La Bella Porchetta: the Tuscan Sun Party Continues…

As if we didn’t have enough food with 65 pizzas, endless bottles of wine, and a cake to feed 50 or more, Frances ordered up a whole porchetta from a friend who has a porchetta truck at the Saturday market in Cortona and also in the Porta Colonia parking lot every Wednesday p.m. .

The kids were a little scared of the head, but the beast proved to be the beauty of the party. The skin was divine, crisp and salty. My friend Robert made little skin sandwiches for me while Ivan and I rolled out pizzas.

Frances contemplating the whole porchetta

porchetta buns, styled by Ivan with sprigs of lavender

La bella porchetta!

I’ve never attempted to make my own porchetta but I’ve had delicious versions of it, rolled and stuffed with fennel seeds, garlic, lots of herbs and crisped til a golden crunch. Do you have a favorite recipe for porchetta or a secret place where you indulge?

11 comments... read them below or add one

Comments

  1. July 27, 2010 7:55 am by Seung Hee Reply

    Koreans eat something very similar to porchetta! Although, Koreans will make ssam with red lettuce leaves and variety of sauces (gochujang, soybean paste and etc), although my favorite sauce is the salted shrimp version. Did you know that salted shrimp has enzyme that helps digest/ break down fat (lots of pork)?

  2. July 27, 2010 8:27 am by Brian G Reply

    Love porchetta! Love it!

  3. July 27, 2010 2:53 pm by Georgette Reply

    Amazing! I wish I was there. Looks delicious. I have not had the opportunity of experiencing porchetta as of yet. I look forward to this experience in the near future.

  4. July 27, 2010 8:22 pm by Rose Reply

    My mouth is watering….I wish I knew where in the Midwest I could find porchetta. Italy is, once again, calling my name. Great pictures, Kim!

  5. July 28, 2010 9:26 am by Pierino Reply

    My first experience of porchetta was in the weekly markets in Umbria. When I tasted my first slice it was heaven. Could I just say I love pig. To replicate this at home I use a fresh picnic shoulder, like so:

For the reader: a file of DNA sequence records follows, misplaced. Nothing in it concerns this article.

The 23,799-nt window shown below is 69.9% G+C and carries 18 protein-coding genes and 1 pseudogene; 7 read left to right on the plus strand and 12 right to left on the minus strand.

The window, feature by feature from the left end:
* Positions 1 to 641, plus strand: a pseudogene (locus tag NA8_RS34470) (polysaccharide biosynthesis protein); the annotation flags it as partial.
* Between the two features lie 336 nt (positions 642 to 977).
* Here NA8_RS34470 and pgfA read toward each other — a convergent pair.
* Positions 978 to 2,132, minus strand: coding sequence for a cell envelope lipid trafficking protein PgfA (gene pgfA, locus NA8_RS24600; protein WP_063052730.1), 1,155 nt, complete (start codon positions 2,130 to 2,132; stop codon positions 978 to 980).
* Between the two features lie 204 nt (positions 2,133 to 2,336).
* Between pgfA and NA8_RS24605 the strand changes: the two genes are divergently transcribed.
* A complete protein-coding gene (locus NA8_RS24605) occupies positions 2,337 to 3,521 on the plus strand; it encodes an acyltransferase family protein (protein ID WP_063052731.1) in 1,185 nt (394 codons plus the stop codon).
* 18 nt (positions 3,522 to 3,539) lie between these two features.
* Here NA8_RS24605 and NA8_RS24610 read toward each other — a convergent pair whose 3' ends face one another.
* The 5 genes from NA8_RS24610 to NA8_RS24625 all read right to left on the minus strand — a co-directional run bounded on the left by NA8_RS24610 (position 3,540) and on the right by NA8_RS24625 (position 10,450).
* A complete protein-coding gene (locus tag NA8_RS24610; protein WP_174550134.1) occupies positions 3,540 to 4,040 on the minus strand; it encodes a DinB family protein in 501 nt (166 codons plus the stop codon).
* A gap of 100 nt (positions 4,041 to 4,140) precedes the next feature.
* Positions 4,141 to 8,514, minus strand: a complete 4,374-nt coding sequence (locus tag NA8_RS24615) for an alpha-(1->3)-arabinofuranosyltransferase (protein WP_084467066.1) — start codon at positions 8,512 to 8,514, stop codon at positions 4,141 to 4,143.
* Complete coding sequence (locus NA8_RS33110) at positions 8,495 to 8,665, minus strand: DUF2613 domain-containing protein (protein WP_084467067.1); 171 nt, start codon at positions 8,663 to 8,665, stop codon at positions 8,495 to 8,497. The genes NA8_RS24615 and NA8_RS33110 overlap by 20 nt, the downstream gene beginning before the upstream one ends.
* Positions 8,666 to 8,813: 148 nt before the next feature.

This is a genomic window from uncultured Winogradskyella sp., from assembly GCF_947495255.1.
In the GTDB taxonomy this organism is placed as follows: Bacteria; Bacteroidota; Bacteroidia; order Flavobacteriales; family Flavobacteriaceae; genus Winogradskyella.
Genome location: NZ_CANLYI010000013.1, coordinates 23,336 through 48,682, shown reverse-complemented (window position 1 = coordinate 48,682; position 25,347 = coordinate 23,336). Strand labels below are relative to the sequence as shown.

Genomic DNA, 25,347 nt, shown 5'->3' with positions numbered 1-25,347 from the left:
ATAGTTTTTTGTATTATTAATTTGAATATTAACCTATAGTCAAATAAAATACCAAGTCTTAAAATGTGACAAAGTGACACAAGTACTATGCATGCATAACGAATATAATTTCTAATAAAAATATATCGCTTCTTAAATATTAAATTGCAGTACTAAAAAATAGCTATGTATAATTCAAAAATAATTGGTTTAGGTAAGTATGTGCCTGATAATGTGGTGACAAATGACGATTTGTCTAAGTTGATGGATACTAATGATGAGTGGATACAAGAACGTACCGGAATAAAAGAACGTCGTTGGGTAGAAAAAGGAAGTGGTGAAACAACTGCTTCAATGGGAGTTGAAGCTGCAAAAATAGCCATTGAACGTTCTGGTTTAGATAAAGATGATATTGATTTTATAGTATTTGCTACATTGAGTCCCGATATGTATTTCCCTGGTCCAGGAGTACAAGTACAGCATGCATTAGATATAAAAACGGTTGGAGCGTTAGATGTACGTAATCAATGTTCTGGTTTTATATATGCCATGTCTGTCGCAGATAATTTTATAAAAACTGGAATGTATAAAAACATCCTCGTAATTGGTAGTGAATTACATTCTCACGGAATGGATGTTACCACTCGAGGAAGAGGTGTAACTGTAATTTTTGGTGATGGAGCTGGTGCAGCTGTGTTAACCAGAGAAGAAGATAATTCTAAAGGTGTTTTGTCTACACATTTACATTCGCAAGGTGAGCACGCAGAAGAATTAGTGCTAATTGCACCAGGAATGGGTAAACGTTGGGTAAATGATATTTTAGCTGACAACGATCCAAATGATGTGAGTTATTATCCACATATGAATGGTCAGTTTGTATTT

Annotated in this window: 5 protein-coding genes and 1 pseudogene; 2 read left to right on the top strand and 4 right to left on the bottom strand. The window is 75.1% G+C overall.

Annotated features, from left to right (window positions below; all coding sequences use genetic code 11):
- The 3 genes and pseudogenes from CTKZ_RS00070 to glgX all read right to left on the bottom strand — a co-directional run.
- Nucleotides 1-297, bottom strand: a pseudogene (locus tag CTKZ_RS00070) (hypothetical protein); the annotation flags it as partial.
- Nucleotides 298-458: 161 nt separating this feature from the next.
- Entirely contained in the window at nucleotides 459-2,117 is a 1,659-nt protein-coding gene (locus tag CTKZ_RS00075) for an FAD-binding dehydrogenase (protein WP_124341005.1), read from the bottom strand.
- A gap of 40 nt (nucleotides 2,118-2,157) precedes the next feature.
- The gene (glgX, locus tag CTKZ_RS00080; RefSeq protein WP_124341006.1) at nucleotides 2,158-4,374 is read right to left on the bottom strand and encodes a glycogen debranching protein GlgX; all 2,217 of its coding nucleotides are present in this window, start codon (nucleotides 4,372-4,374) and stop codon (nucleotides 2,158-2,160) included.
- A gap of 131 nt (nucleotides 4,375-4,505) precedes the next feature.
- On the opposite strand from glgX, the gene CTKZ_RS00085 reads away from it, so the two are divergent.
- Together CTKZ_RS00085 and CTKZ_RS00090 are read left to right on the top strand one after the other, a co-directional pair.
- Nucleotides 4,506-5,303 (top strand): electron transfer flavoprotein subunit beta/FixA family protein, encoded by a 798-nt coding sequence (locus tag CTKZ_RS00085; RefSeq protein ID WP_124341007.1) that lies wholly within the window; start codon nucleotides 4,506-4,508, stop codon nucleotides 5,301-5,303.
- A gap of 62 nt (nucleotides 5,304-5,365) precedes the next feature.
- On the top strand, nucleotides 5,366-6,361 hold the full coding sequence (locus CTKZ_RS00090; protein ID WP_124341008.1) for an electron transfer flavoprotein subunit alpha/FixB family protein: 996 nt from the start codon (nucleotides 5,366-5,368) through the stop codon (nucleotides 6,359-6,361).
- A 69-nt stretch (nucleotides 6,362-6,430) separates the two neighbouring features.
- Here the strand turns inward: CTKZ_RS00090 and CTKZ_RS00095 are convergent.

A fist full of kosher salt
    1 TBS white pepper
    3-4 cloves garlic, minced
    2 shallots minced
    1 bunch chives finely chopped
    2 TBS fennel pollen, or alternatively fennel seed ground in a spice grinder.
    Several branches of fresh rosemary (tear the leaves off, and if possible pick the flowers if any). Finely chop the leaves and reserve the flowers whole.
    1 cup good olive oil and a little more for rubbing.
    Mix the herbs with all but about 1 tbs of olive oil
    1 ½ cups white wine for basting.

    Fresh pork picnic shoulder , bone in, about 5 pounds (you will bone it out or your butcher will do it for you). If you are reasonably deft with a boning knife it’s not difficult.

    Instructions:

    Once you have boned out the ham* spread it open and slash the skin in a diamond shape pattern. Turn it over and slash some pockets into the meat, being careful not to cut all the way through to the skin and fat layer. Rub about ¾ of the herb and olive oil mixture into the flesh. If you have the edible flowers add them now before tieing. Meanwhile preheat oven to 450.

    Reform the ham and then tie it up like a salami or a fetish model, preferably using one long piece of cooking twine.

    Rub the tied up ham with olive oil and more coarse salt and then more of the herb/oil mix.

    Place in a roasting pan and after 20 minutes in the hot oven baste with white wine and turn heat down to about 350. Baste every 20 minutes with more wine and pan juices until the internal temp reaches 145. Allow to rest, covered for at least 10 minutes before slicing very thinly. Sandwich this up with crusty bread rolls—no other condiments are required, but I like to serve salsa verde—the Italian version.

    *If you have the butcher bone out your ham please do ask to keep the ham bone. Use it for a stock for beans or soup or whatever.

  6. July 29, 2010 7:02 am by Sally Reply

    A porchetta truck!?!?! What a fabulous idea!!!! One can order and drive away with something so wonderful? I’m moving!

  7. July 29, 2010 7:31 am by Donna Reply

    Oh, my God that looks delicious! It makes me think of the pig roasts that are common in the South Carolina Lowcountry (minus the herbs and the olive oil). The pig is split down the middle, and mopped with a vinegar/salt/pepper mixture and slow roasted in a pit in the ground for 8 to 10 hours. So very yummy. But I’m with Sally–the porchetta truck is an idea we need to import! Or maybe we should just move.

  8. July 30, 2010 9:19 am by Suzy Reply

    The porchetta looks as good as a couch de lait!!!

  9. July 31, 2010 2:34 am by Jann Reply

    Looks like you’re having so much fun! Let me know if you make it down to Sicily!

  10. October 2, 2010 4:06 pm by Sarah M Shaker Reply

    You should try Porchetta on East 7th Street in NYC!!

    • October 19, 2010 5:02 pm by kim Reply

      Thank you for the rec! Will definitely try it.

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